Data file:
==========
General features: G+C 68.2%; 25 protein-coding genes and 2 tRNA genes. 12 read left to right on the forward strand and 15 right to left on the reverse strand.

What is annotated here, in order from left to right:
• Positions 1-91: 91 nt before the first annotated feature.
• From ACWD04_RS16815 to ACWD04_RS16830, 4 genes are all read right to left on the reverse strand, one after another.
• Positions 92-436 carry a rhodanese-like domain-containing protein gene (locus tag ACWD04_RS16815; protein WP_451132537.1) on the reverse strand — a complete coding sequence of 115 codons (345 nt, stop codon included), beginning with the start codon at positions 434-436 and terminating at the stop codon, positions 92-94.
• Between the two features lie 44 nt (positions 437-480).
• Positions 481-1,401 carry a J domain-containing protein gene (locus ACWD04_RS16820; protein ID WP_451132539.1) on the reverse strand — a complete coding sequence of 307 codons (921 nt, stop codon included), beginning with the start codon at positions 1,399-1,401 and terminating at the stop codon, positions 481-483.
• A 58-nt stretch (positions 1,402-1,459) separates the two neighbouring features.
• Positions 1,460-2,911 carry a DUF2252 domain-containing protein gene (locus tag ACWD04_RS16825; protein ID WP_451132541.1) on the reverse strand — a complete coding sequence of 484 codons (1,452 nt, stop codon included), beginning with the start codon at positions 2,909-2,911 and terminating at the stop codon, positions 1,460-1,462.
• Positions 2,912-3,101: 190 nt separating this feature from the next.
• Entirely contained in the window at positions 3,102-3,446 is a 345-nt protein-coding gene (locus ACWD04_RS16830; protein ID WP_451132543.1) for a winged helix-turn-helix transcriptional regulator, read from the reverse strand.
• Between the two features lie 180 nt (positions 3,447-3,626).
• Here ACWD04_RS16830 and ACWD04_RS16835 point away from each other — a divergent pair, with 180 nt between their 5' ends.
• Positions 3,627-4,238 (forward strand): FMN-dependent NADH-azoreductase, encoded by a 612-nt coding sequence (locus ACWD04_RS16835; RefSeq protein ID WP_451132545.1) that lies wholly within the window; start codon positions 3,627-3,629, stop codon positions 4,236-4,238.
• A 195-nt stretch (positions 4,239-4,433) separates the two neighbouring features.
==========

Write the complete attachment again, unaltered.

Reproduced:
General features: G+C 68.2%; 25 protein-coding genes and 2 tRNA genes. 12 read left to right on the forward strand and 15 right to left on the reverse strand.

What is annotated here, in order from left to right:
• Positions 1-91: 91 nt before the first annotated feature.
• From ACWD04_RS16815 to ACWD04_RS16830, 4 genes are all read right to left on the reverse strand, one after another.
• Positions 92-436 carry a rhodanese-like domain-containing protein gene (locus tag ACWD04_RS16815; protein WP_451132537.1) on the reverse strand — a complete coding sequence of 115 codons (345 nt, stop codon included), beginning with the start codon at positions 434-436 and terminating at the stop codon, positions 92-94.
• Between the two features lie 44 nt (positions 437-480).
• Positions 481-1,401 carry a J domain-containing protein gene (locus ACWD04_RS16820; protein ID WP_451132539.1) on the reverse strand — a complete coding sequence of 307 codons (921 nt, stop codon included), beginning with the start codon at positions 1,399-1,401 and terminating at the stop codon, positions 481-483.
• A 58-nt stretch (positions 1,402-1,459) separates the two neighbouring features.
• Positions 1,460-2,911 carry a DUF2252 domain-containing protein gene (locus tag ACWD04_RS16825; protein ID WP_451132541.1) on the reverse strand — a complete coding sequence of 484 codons (1,452 nt, stop codon included), beginning with the start codon at positions 2,909-2,911 and terminating at the stop codon, positions 1,460-1,462.
• Positions 2,912-3,101: 190 nt separating this feature from the next.
• Entirely contained in the window at positions 3,102-3,446 is a 345-nt protein-coding gene (locus ACWD04_RS16830; protein ID WP_451132543.1) for a winged helix-turn-helix transcriptional regulator, read from the reverse strand.
• Between the two features lie 180 nt (positions 3,447-3,626).
• Here ACWD04_RS16830 and ACWD04_RS16835 point away from each other — a divergent pair, with 180 nt between their 5' ends.
• Positions 3,627-4,238 (forward strand): FMN-dependent NADH-azoreductase, encoded by a 612-nt coding sequence (locus ACWD04_RS16835; RefSeq protein ID WP_451132545.1) that lies wholly within the window; start codon positions 3,627-3,629, stop codon positions 4,236-4,238.
• A 195-nt stretch (positions 4,239-4,433) separates the two neighbouring features.